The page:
That has stuck with me for years and damned if I can find someone who can tell me the name of the story and the author. But what made it last was how the author conveyed the deep despair, then hope, then even deeper despair. Not a feel good story, but intense.

    I have never read FIFTY SHADES OF GREY. Pretty sure it hasn’t the level of intensity or the excellence of writing I prefer in a book. If I’m wrong, let me know. I’ll give it a shot.

  2. Amanda,
    Your comment about the book’s deep despair makes me think of my reaction to “The Road.” Is there a more depressing story in recent fiction? Yet I could not put the book down and it left me, finally and amazingly, with a sense of spare hope. I was in awe of Cormac McCarthy’s talent…

    “The Road” also then goes to your point, Clare, in that it had that “wow” factor. At least for me.

    • I agree – The Road had the wow factor for me too – though when I told people about it I warned them it was full of despair!

  3. Good additions to the Sunday post, Clare. I spent a wonderful day yesterday with a group of authors talking about just this thing, how to take fiction from competent to unforgettable. That’s the X factor, or “wow” as you put it, that agents, editors and readers are looking for.

    You rightly counsel to “take risks” and “strive to transcend,” and that’s what we spent a great deal of the day talking about, the tools and techniques that help us get there.

  4. I hope I can write something up-put-downable some day! All I know to do is write from the gut about what grabs me, which is all anybody can do. But a compelling romance, high stakes and lots of action always makes for a really fun book.

    I recently read The Time of the Ghost by Diana Wynne Jones, and I haven’t been able to get it out of my head. The MC is a ghost who may or may not be dead, trying to solve the mystery of what she and her sisters did seven years in the past to cause the state she’s in. It’s a really interesting mystery with some delicious shivers of horror. But the ending was hopeful and satisfying.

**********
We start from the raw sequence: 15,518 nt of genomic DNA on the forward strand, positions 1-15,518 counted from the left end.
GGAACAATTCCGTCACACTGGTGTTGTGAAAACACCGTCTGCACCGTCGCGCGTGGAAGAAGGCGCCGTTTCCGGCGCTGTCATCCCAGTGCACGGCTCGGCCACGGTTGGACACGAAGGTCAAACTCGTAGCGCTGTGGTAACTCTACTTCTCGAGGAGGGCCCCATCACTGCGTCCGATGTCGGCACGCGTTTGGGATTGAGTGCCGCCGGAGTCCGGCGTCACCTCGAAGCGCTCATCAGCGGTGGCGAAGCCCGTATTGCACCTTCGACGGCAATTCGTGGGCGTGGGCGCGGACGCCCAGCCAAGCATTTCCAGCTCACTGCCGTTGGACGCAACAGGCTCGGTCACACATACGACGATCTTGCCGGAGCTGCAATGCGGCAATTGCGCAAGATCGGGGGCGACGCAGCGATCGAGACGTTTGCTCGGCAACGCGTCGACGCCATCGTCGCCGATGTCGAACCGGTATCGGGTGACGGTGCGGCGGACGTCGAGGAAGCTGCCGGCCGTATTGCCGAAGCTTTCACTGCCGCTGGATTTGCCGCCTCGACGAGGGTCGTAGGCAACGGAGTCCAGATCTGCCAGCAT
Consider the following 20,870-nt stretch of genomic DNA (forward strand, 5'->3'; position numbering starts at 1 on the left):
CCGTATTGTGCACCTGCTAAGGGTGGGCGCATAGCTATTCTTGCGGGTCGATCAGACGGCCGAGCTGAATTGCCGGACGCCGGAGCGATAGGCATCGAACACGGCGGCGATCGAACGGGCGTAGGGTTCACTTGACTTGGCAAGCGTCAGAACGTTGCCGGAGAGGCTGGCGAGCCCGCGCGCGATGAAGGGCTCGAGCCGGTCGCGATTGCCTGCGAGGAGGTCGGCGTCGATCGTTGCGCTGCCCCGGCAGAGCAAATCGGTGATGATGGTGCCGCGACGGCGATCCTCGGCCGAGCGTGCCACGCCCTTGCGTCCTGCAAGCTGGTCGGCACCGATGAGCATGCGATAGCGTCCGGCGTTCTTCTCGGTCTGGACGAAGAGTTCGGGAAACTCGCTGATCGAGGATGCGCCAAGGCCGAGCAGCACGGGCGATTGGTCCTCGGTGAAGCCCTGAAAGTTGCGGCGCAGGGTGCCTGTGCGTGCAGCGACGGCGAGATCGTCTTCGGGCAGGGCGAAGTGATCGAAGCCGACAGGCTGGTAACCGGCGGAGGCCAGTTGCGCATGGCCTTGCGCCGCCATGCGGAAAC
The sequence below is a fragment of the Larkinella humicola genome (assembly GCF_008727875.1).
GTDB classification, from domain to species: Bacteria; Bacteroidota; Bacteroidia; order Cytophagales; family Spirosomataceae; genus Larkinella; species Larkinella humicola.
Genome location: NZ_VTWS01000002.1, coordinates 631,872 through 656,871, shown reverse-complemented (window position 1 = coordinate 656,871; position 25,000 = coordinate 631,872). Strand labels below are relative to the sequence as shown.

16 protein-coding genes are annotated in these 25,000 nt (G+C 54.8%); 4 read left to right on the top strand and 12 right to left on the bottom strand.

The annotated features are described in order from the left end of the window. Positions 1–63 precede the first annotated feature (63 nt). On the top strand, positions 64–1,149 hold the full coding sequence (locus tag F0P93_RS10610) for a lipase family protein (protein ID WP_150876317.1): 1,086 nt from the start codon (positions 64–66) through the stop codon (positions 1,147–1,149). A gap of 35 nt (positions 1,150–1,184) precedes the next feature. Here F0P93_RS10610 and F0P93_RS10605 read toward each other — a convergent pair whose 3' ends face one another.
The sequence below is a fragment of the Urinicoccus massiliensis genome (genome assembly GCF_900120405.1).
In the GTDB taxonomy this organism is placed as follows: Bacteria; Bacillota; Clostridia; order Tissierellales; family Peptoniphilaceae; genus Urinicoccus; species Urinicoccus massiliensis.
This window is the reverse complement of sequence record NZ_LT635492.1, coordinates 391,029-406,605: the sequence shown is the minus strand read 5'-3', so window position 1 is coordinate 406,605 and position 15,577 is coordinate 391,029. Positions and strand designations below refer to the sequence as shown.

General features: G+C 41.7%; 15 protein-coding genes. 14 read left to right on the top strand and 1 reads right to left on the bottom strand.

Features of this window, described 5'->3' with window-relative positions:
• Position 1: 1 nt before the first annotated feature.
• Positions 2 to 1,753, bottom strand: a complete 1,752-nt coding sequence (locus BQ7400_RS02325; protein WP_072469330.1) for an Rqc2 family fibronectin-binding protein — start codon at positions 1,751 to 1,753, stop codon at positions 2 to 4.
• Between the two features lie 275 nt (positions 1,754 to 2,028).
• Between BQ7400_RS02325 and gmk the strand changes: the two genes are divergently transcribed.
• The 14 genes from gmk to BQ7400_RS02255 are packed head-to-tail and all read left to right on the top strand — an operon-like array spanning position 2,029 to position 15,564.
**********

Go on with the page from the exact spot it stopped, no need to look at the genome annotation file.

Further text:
5. Right now I’m on the Game of Thrones wave. I absolutely love Martin’s writing!! He makes me feel like he’s leading me in a dance where my feet aren’t touching the Earth. I’m totally seduced and romanced by him. I love authors that can instantly make me feel like I’m in the frozen tundra or scorching desert. I find myself taking note to things that the author has yet to describe, like the coarseness of a horses hair, because of the author’s attention to detail, I’m so deep in the scene I can use my imagination to fill in even what the author hasn’t written about. But I suppose I am not unique in this. ๐Ÿ™‚

    • He is great, isn’t he – though I confess I found the first book a little heavy going on the world building front but I still thought it was great!

  6. A book that gave me the “wows” was THE BOOK THIEF. It left me crying like s baby. For me the wow factor comes from the visceral feelings it bleeds from me.

    Great post, Clare.

  7. I agree with Jeannette. I can’t get enough of the Game of Thrones Series. I’m not even a Fantasy reader, but that one speaks to me. Then again, the only sci-fi I will read is Vernor Vinge, but when I do read his stuff I can’t put it down. Fire Upon the Deep made me see the world in whole new ways.

  8. Over the weekend, my wife and I went to Portland, Oregon. We live in Seattle, but I’ve only been to Portland a few times and none recently.

    We had a great time exploring. We found interesting little shops and tasty cafes. Downtown still has narrow streets that add to the mystery. People in the street singing with a group called “All the Apparatus”. Then there’s Powell’s bookstore. Heaven.

    We were so excited to see what was around the next corner.

    To me, the WOW factor is when I find a book that gives me the same feeling. That’s the magic of Tolken and LeCare and Chandler and J.D. MacDonald and Patricia Highsmith and…